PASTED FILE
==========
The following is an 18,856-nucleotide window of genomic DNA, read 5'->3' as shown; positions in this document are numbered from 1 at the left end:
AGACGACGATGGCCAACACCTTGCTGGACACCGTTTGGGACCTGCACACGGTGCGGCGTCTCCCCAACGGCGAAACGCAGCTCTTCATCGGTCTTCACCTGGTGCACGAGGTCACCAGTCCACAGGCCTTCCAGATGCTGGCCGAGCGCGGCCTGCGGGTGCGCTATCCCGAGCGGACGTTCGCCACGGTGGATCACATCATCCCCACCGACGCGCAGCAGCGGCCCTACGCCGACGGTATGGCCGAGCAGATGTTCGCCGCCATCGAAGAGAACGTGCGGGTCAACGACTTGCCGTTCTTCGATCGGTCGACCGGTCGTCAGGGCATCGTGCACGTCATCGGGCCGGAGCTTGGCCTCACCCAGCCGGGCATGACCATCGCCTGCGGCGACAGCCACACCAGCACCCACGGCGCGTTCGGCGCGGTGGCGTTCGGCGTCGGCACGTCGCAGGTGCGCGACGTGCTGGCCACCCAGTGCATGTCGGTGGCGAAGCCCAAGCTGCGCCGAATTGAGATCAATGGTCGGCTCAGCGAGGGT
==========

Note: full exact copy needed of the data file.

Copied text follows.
The following is an 18,856-nucleotide window of genomic DNA, read 5'->3' as shown; positions in this document are numbered from 1 at the left end:
AGACGACGATGGCCAACACCTTGCTGGACACCGTTTGGGACCTGCACACGGTGCGGCGTCTCCCCAACGGCGAAACGCAGCTCTTCATCGGTCTTCACCTGGTGCACGAGGTCACCAGTCCACAGGCCTTCCAGATGCTGGCCGAGCGCGGCCTGCGGGTGCGCTATCCCGAGCGGACGTTCGCCACGGTGGATCACATCATCCCCACCGACGCGCAGCAGCGGCCCTACGCCGACGGTATGGCCGAGCAGATGTTCGCCGCCATCGAAGAGAACGTGCGGGTCAACGACTTGCCGTTCTTCGATCGGTCGACCGGTCGTCAGGGCATCGTGCACGTCATCGGGCCGGAGCTTGGCCTCACCCAGCCGGGCATGACCATCGCCTGCGGCGACAGCCACACCAGCACCCACGGCGCGTTCGGCGCGGTGGCGTTCGGCGTCGGCACGTCGCAGGTGCGCGACGTGCTGGCCACCCAGTGCATGTCGGTGGCGAAGCCCAAGCTGCGCCGAATTGAGATCAATGGTCGGCTCAGCGAGGGT